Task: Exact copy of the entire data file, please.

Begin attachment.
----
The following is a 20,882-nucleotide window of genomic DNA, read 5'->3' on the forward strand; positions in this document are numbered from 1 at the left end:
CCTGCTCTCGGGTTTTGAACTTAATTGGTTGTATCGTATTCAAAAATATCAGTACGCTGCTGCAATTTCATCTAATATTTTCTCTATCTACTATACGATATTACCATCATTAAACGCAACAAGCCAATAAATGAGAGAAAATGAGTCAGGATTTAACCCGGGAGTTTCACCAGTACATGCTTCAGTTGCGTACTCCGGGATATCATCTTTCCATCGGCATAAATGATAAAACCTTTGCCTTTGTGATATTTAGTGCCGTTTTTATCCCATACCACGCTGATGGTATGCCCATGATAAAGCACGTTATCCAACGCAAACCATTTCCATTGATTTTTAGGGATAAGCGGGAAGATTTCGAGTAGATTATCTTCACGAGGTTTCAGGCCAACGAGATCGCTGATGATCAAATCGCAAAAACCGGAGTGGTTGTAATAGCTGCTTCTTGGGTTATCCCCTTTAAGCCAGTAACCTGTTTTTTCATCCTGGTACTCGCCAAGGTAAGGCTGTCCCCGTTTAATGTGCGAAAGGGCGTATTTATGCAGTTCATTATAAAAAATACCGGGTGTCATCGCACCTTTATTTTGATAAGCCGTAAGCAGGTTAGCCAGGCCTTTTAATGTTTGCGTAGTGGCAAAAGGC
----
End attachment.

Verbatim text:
The following is a 20,882-nucleotide window of genomic DNA, read 5'->3' on the forward strand; positions in this document are numbered from 1 at the left end:
CCTGCTCTCGGGTTTTGAACTTAATTGGTTGTATCGTATTCAAAAATATCAGTACGCTGCTGCAATTTCATCTAATATTTTCTCTATCTACTATACGATATTACCATCATTAAACGCAACAAGCCAATAAATGAGAGAAAATGAGTCAGGATTTAACCCGGGAGTTTCACCAGTACATGCTTCAGTTGCGTACTCCGGGATATCATCTTTCCATCGGCATAAATGATAAAACCTTTGCCTTTGTGATATTTAGTGCCGTTTTTATCCCATACCACGCTGATGGTATGCCCATGATAAAGCACGTTATCCAACGCAAACCATTTCCATTGATTTTTAGGGATAAGCGGGAAGATTTCGAGTAGATTATCTTCACGAGGTTTCAGGCCAACGAGATCGCTGATGATCAAATCGCAAAAACCGGAGTGGTTGTAATAGCTGCTTCTTGGGTTATCCCCTTTAAGCCAGTAACCTGTTTTTTCATCCTGGTACTCGCCAAGGTAAGGCTGTCCCCGTTTAATGTGCGAAAGGGCGTATTTATGCAGTTCATTATAAAAAATACCGGGTGTCATCGCACCTTTATTTTGATAAGCCGTAAGCAGGTTAGCCAGGCCTTTTAATGTTTGCGTAGTGGCAAAAGGC